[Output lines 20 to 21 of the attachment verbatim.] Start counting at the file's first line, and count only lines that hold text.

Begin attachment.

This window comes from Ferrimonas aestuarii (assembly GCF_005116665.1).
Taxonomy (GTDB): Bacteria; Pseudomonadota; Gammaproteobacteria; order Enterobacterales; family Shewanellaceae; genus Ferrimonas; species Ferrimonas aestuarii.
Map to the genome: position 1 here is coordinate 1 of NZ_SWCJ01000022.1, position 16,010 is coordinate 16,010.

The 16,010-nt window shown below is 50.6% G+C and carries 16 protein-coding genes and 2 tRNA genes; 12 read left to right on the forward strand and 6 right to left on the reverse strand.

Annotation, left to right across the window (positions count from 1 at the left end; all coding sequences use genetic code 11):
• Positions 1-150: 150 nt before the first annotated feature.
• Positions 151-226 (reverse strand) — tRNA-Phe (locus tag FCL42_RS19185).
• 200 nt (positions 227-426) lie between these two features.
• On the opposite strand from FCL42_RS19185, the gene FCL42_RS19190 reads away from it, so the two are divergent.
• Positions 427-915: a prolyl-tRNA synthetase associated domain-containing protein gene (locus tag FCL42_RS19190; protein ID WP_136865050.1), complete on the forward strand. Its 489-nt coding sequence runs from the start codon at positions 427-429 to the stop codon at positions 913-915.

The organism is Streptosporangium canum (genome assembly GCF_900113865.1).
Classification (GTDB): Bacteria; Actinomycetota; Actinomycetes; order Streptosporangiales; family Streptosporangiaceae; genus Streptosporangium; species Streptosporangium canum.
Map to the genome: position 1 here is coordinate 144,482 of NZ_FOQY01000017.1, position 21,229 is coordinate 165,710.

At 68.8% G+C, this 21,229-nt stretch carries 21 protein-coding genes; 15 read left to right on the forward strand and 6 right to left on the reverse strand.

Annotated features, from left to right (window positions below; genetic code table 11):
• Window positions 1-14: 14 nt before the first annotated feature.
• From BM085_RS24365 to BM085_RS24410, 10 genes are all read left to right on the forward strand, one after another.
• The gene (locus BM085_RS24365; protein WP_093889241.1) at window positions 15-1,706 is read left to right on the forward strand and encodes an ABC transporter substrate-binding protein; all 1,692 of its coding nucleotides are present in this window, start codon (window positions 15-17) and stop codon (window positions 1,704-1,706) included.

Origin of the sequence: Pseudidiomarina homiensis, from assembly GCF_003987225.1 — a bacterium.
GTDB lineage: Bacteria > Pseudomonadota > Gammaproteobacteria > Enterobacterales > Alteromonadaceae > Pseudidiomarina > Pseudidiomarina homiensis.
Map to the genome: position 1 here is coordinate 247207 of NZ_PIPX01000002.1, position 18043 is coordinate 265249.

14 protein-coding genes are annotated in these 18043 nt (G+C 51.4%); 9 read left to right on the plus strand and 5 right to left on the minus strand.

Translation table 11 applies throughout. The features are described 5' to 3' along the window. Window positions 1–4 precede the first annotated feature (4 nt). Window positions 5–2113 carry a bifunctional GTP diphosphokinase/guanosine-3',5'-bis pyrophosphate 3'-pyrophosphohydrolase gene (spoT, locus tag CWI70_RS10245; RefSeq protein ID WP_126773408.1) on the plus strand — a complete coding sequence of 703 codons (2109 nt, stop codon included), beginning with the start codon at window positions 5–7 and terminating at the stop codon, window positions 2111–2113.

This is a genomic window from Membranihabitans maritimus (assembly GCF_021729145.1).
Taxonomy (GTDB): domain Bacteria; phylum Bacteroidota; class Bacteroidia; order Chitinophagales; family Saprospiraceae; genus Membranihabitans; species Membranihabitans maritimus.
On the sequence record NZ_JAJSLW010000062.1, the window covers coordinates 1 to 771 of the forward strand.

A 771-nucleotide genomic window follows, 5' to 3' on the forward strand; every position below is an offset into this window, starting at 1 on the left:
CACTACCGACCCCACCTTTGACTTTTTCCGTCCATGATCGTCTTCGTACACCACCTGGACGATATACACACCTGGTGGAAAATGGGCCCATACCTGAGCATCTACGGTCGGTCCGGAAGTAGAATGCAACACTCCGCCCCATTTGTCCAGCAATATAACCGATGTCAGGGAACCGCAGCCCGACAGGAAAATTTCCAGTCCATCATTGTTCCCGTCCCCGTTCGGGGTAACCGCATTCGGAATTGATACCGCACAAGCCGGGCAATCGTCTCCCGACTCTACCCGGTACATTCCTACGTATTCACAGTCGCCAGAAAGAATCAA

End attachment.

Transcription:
GTDB lineage: Bacteria > Pseudomonadota > Gammaproteobacteria > Enterobacterales > Alteromonadaceae > Pseudidiomarina > Pseudidiomarina homiensis.
Map to the genome: position 1 here is coordinate 247207 of NZ_PIPX01000002.1, position 18043 is coordinate 265249.